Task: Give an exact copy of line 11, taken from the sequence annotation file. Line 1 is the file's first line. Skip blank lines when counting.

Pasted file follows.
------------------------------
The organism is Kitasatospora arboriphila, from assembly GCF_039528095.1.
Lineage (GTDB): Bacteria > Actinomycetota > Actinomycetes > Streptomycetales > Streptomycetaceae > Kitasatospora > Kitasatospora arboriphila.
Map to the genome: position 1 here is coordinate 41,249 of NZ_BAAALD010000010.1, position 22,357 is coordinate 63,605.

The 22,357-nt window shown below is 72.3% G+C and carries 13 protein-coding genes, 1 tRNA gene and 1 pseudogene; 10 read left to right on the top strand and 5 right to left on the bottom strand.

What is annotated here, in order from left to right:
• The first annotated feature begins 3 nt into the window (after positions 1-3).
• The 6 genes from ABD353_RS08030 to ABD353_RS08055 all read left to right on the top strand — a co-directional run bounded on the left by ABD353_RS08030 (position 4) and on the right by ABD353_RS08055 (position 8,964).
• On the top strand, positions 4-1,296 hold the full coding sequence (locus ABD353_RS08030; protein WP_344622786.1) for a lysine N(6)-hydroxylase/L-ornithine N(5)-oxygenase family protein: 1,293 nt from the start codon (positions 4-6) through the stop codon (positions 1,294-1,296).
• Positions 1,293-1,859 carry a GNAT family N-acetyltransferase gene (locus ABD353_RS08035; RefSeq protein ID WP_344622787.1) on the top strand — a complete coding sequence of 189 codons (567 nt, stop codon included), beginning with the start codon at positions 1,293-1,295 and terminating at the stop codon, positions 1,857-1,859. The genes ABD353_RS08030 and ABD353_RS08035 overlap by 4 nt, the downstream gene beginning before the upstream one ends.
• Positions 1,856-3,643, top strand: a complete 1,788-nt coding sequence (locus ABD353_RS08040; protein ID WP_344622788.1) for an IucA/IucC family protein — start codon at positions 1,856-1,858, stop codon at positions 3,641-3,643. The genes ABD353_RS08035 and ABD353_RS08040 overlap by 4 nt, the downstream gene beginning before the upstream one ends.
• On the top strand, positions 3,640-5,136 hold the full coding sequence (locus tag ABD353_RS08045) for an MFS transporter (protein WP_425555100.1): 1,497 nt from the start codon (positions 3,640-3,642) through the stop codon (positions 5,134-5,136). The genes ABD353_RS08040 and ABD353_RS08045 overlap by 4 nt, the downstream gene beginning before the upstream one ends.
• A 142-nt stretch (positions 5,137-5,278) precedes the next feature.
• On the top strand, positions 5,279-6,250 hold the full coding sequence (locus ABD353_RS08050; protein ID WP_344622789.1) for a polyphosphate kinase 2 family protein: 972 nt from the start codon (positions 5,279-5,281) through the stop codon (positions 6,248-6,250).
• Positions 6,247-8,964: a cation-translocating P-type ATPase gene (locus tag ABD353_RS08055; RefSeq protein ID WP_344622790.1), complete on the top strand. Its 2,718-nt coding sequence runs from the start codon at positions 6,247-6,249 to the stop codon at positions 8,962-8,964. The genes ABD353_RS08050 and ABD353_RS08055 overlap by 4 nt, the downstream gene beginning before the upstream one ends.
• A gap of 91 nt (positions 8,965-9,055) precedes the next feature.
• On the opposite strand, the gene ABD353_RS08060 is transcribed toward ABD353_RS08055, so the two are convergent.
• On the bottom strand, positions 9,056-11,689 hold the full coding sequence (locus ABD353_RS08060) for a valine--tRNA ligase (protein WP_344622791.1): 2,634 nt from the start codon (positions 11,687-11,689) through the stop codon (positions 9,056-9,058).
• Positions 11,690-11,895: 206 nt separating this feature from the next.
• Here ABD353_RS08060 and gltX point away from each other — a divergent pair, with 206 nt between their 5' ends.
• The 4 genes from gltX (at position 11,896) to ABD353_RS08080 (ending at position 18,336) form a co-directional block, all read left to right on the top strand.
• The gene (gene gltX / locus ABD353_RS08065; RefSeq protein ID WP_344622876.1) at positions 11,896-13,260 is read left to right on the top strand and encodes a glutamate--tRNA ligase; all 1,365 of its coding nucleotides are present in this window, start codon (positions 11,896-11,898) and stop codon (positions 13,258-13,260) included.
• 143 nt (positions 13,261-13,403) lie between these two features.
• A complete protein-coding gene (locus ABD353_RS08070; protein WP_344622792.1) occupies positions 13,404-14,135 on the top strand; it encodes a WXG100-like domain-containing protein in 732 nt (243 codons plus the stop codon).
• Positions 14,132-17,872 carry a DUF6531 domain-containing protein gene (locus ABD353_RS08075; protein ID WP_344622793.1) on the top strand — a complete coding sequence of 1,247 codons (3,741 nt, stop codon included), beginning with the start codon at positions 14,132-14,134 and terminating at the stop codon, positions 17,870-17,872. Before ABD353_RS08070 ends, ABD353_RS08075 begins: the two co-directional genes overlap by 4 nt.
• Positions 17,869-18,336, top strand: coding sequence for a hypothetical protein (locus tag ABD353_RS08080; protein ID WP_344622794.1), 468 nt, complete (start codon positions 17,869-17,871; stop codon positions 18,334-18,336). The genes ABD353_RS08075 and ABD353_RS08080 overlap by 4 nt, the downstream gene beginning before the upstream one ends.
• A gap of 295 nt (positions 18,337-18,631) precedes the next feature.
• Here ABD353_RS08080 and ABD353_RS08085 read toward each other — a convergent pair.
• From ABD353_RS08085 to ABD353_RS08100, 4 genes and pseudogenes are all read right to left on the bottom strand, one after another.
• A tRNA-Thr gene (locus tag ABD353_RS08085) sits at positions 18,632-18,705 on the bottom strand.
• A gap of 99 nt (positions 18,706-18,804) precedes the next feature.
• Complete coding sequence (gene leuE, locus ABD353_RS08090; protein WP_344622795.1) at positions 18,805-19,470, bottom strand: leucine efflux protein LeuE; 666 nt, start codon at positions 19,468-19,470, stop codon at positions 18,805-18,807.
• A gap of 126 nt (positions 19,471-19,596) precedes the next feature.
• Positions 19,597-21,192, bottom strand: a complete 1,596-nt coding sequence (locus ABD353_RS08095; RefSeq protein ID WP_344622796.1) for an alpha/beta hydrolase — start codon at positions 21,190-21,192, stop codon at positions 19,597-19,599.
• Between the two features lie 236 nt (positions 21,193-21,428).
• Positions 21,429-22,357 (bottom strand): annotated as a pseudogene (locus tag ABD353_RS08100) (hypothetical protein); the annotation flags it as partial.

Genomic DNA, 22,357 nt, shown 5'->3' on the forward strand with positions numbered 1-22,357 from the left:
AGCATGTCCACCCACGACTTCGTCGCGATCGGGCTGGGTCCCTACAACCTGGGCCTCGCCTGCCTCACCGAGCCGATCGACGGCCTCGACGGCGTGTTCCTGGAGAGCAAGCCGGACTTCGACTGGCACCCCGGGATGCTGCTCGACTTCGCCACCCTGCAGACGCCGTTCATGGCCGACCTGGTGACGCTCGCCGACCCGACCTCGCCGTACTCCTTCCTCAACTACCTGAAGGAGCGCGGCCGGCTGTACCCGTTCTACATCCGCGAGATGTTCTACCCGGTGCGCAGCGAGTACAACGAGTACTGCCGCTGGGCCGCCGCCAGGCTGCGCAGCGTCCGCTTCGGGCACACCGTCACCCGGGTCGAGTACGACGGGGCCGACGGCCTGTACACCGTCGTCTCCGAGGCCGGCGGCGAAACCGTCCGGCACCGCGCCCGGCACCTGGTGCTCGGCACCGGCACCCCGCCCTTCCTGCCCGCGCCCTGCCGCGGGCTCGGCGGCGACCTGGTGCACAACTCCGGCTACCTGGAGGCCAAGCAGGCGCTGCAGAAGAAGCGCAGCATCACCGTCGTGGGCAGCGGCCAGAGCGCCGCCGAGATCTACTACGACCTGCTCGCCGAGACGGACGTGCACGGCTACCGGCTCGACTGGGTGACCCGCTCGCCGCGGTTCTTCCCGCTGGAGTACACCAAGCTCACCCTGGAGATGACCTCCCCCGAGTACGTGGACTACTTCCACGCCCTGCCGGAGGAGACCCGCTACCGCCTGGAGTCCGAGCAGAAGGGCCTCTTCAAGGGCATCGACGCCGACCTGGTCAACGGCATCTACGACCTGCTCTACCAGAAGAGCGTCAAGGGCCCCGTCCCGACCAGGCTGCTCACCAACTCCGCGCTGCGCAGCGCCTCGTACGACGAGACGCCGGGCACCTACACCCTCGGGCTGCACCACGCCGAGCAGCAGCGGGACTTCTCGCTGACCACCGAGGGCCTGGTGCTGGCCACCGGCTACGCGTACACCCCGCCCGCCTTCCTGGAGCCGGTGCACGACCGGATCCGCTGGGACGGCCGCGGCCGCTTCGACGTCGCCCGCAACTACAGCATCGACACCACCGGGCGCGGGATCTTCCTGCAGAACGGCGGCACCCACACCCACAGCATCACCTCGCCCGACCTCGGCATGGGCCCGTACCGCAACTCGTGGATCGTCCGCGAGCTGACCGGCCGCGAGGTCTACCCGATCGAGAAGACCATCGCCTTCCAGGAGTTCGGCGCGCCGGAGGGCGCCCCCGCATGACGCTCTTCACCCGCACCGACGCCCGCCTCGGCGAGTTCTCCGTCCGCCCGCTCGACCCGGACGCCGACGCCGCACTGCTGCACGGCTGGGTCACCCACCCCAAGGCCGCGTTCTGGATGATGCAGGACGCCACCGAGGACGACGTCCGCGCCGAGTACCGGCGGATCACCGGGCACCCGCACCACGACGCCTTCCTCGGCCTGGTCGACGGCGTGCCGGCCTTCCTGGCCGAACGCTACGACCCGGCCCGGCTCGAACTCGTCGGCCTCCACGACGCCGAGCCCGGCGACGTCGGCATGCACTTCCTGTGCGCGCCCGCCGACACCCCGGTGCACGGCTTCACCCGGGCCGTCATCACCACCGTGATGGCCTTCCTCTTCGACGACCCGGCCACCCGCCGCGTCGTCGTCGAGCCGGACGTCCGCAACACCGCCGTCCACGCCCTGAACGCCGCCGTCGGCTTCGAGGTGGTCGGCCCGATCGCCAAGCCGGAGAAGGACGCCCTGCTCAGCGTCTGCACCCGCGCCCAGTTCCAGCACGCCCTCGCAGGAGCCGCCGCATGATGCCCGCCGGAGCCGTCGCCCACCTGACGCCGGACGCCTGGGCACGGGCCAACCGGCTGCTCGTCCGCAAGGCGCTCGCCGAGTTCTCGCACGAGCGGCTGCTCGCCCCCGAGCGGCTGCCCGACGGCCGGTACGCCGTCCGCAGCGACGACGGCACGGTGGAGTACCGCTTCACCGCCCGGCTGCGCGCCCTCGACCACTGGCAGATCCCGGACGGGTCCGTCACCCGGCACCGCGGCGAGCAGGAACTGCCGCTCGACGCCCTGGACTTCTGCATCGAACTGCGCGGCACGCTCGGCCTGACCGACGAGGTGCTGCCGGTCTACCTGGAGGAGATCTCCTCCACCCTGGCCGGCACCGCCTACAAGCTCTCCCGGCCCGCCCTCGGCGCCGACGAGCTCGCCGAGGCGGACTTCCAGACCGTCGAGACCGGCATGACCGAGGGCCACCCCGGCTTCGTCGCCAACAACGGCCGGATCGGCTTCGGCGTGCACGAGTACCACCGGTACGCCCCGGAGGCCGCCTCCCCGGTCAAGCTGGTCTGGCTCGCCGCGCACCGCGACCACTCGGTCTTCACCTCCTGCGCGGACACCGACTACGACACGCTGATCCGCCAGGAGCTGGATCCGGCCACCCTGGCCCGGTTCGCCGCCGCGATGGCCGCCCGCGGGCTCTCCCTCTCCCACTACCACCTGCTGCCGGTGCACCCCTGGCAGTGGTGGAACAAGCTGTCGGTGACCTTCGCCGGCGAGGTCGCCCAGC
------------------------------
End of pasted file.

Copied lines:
• On the top strand, positions 3,640-5,136 hold the full coding sequence (locus tag ABD353_RS08045) for an MFS transporter (protein WP_425555100.1): 1,497 nt from the start codon (positions 3,640-3,642) through the stop codon (positions 5,134-5,136). The genes ABD353_RS08040 and ABD353_RS08045 overlap by 4 nt, the downstream gene beginning before the upstream one ends.